When PPG announced earlier this week that it would implement a fuel surcharge
on deliveries beginning October 13, 2005, the industry began buzzing.
AGRR magazine and its online daily newsletter, glassBYTES, have received two
e-mails from companies that also are adding surcharges to their services.
Import Glass Corp., of City of Industry, Calif., issued a statement that it
will also adopt a fuel service charge in place, also to begin on October 13.
"We feel that PPG's position on this matter is fair for the distributor
and most importantly fair for the customer that will not be affected by a cut
in service. We will be following PPG's format and we hope that other distributors
do not pass up the opportunity to offset costs and take a leadership role on this
important issue," the press release said.
AG distributors, a wholesale auto glass source headquartered in Boise, Idaho,
also has made the decision to add a fuel service charge "that will apply
to all customer deliveries provided by our company vehicles that are beyond 30
miles from our distribution centers." AG's fuel service fee will begin on
October 1, two weeks earlier than Import Glass' or PPGs, and will be a single,
flat $5, charged "one time per delivery
regardless of the number of
items or invoices delivered."
The company clarified within its statement that customers within its 30-mile
boundary will not be subjected to the fuel charge and plans to "maintain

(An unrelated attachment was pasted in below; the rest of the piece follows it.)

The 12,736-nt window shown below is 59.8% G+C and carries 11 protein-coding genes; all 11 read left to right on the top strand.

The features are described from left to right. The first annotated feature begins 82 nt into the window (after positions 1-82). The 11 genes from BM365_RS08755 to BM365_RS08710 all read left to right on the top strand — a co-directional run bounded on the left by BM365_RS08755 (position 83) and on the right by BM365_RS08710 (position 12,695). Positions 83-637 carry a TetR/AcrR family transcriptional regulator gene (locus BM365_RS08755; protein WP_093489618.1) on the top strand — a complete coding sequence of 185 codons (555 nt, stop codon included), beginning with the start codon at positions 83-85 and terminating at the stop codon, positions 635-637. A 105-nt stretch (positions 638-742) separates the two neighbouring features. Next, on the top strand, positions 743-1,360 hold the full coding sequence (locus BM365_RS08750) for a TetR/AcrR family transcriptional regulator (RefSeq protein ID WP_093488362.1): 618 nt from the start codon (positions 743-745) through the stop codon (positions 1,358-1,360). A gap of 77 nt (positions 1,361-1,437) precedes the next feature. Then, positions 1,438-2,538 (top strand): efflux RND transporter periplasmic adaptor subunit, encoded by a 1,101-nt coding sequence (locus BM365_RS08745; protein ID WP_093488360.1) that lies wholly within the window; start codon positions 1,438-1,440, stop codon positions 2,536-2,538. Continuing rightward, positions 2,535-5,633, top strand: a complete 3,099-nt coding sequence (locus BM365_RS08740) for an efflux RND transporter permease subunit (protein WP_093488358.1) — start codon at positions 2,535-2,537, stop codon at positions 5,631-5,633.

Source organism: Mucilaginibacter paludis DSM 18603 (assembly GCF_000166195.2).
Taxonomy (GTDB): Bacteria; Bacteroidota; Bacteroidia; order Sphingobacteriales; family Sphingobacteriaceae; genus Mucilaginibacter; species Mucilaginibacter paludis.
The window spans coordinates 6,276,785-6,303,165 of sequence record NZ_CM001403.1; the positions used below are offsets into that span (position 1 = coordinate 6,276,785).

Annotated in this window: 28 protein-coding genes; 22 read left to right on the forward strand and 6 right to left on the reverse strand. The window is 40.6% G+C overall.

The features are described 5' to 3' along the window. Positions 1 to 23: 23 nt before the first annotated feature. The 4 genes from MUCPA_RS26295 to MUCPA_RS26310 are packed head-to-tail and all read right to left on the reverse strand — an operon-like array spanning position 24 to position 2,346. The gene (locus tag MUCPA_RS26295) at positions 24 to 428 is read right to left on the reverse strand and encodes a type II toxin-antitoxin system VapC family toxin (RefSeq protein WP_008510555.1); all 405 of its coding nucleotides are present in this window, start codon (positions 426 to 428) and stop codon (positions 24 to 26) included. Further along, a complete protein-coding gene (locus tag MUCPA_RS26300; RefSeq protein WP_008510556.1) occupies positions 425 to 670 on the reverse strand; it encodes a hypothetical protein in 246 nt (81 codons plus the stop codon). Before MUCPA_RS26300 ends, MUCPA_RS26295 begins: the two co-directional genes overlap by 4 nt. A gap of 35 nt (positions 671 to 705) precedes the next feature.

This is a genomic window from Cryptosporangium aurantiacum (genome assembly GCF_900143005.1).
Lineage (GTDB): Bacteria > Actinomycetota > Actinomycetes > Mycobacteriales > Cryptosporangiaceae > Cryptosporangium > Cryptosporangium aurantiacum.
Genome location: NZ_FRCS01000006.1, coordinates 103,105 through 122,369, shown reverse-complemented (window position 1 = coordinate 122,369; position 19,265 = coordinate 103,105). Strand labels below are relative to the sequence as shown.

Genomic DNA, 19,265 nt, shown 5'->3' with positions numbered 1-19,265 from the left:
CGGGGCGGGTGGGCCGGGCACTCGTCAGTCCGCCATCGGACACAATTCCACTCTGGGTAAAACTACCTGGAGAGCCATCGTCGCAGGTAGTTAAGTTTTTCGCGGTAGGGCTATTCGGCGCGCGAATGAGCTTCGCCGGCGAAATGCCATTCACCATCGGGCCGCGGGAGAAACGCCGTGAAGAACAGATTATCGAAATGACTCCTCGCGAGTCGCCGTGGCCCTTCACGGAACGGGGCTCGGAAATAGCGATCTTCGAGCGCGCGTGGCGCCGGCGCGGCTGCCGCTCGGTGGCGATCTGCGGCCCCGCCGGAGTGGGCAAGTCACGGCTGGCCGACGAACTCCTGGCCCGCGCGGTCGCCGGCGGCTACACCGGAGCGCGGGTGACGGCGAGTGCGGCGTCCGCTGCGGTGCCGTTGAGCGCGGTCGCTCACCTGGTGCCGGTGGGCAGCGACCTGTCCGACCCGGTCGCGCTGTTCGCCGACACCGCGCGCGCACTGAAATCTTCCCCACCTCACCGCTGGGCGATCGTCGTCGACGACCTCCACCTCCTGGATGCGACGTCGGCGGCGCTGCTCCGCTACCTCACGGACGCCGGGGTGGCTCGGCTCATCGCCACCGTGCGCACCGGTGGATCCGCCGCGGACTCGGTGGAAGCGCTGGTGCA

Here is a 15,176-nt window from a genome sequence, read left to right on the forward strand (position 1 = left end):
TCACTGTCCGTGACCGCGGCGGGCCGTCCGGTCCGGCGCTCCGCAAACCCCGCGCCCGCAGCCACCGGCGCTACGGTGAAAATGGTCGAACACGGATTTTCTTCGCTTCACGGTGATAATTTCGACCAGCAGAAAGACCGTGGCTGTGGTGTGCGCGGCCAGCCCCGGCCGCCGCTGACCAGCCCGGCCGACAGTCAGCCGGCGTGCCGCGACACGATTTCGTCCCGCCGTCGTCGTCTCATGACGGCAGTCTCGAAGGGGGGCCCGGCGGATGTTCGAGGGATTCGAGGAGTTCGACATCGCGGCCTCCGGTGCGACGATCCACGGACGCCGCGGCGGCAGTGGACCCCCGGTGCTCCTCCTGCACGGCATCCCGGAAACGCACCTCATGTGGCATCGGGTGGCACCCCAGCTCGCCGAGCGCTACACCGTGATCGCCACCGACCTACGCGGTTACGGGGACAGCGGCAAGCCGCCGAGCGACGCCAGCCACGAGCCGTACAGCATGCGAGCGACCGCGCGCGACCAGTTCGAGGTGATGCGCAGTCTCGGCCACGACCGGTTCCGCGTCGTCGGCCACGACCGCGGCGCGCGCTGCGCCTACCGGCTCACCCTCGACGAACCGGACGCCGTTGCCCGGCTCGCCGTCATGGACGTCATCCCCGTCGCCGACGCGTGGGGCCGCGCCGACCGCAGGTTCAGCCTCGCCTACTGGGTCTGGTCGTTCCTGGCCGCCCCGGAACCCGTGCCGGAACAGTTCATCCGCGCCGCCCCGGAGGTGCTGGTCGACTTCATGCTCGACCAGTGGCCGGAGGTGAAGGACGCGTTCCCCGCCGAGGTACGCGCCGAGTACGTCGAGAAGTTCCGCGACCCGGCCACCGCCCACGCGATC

the same level of service and delivery schedules to all of our customers."
The company statement further says that should the price of gas drop significantly,
they will "reevalute the necessity of this charge."
On the AGRR magazine message boards, where the topic of "free mobile installations"
has already taken and continues to take place, many people wondered if companies
along the chain of command were expected to absorb the surcharge or pass it on
the end consumer. The response of those on the boards varied; while some indicated
that they already worked the price of fuel into their overall price on jobs, others
did not and were trying to determine if they could work in a fuel charge themselves
and still offer "free mobile service" or if adding a surcharge negates
the idea of the mobile service being "free."
To join the discussion or pose your own question to the industry, visit our
message boards at www.glass.com/boards.php.
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